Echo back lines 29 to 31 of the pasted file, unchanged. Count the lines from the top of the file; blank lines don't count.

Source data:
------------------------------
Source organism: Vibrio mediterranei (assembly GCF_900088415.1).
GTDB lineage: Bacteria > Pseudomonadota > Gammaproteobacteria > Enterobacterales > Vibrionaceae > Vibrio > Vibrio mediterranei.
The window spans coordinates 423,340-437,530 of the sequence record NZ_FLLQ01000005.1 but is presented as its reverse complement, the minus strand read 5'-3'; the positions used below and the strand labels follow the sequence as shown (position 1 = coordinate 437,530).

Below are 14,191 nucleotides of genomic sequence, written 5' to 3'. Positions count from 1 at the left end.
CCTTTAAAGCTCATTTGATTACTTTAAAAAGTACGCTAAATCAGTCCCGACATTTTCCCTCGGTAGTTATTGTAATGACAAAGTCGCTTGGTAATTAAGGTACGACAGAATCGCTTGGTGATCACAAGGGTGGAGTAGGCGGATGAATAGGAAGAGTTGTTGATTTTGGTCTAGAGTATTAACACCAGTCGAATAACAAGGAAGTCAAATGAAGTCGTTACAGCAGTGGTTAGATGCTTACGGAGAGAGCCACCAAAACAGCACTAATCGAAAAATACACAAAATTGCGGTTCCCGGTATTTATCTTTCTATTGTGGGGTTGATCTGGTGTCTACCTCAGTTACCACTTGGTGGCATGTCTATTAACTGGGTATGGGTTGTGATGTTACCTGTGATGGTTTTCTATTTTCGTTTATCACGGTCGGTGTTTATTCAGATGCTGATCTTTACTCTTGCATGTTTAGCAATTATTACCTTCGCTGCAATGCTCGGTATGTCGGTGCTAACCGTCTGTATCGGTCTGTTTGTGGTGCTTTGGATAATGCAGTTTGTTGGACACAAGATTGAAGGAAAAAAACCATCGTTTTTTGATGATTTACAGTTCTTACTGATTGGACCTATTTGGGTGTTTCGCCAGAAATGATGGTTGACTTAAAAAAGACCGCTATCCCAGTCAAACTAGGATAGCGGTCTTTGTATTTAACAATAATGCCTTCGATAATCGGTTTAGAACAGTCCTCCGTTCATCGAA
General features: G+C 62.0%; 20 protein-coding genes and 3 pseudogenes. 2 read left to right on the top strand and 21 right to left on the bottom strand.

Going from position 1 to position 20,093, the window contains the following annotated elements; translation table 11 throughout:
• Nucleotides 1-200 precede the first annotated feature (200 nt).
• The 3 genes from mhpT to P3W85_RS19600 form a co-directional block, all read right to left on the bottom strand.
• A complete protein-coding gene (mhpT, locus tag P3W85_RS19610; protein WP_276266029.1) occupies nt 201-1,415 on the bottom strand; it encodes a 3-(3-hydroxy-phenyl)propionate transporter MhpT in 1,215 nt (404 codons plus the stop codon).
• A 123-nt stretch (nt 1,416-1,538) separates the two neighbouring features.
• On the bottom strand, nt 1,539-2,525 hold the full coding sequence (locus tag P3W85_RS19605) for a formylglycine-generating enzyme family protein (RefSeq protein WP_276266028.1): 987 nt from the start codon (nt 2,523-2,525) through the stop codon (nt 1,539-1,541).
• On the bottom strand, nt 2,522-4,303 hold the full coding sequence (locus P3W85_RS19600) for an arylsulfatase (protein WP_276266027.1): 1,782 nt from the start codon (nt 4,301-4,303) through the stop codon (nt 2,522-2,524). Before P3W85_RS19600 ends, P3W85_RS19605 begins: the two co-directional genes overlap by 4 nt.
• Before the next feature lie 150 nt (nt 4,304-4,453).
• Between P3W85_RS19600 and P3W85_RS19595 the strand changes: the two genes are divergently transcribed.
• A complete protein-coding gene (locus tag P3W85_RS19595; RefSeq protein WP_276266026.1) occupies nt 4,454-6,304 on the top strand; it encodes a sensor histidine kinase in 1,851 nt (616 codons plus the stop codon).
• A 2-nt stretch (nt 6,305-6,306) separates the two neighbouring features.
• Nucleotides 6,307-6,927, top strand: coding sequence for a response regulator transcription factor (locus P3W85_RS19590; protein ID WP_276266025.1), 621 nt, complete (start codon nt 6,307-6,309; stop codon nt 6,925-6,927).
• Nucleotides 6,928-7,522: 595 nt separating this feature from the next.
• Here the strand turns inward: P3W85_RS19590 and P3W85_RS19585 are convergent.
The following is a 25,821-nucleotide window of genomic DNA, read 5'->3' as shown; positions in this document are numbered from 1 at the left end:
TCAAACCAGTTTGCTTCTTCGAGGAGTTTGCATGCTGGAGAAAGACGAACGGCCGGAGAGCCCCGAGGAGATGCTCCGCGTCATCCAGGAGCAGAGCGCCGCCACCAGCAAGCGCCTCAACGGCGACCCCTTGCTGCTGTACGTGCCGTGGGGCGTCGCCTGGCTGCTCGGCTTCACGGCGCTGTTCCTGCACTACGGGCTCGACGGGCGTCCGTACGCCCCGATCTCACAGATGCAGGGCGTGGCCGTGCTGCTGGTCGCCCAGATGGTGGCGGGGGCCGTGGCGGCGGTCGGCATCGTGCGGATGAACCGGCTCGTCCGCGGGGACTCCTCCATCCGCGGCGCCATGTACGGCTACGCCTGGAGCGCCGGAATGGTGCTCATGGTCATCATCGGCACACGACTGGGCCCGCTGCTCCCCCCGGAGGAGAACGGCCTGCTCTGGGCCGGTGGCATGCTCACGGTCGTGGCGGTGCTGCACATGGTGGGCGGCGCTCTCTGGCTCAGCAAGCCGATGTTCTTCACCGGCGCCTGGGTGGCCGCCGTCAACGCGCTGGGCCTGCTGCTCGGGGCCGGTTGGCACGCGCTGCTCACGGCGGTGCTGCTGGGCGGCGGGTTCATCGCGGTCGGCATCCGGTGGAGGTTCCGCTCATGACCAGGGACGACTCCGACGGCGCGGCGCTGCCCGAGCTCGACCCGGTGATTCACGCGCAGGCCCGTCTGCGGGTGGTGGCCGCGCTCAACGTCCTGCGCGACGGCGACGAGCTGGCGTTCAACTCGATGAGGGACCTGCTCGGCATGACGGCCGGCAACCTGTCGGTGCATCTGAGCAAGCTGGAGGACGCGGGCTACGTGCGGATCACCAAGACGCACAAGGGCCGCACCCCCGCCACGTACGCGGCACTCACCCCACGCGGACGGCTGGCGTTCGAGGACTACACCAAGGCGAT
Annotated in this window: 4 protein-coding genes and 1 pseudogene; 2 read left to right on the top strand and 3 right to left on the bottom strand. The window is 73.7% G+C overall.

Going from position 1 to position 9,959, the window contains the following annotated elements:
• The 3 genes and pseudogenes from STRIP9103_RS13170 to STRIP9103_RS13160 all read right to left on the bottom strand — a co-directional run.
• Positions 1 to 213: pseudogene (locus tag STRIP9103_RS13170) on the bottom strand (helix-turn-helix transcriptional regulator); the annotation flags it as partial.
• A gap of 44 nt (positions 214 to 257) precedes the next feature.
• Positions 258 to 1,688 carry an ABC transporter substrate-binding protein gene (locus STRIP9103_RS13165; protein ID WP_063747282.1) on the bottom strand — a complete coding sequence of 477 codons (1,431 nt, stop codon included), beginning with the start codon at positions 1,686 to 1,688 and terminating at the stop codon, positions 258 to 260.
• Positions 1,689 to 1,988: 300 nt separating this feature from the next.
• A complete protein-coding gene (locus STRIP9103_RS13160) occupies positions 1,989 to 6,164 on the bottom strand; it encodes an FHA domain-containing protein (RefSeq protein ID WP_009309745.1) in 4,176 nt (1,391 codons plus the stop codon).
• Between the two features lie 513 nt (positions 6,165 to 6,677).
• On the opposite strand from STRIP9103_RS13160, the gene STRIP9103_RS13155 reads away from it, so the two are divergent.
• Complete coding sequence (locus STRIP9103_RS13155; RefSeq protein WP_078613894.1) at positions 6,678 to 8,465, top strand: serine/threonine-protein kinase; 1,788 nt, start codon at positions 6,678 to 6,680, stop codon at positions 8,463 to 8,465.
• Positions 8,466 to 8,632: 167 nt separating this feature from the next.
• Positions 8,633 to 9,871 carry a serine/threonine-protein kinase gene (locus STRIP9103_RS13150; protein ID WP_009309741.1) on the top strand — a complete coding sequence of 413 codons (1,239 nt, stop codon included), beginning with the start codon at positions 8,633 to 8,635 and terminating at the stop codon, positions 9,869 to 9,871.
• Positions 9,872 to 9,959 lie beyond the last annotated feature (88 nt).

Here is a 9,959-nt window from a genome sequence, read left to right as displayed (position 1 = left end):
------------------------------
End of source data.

• Positions 1,689 to 1,988: 300 nt separating this feature from the next.
• A complete protein-coding gene (locus STRIP9103_RS13160) occupies positions 1,989 to 6,164 on the bottom strand; it encodes an FHA domain-containing protein (RefSeq protein ID WP_009309745.1) in 4,176 nt (1,391 codons plus the stop codon).
• Between the two features lie 513 nt (positions 6,165 to 6,677).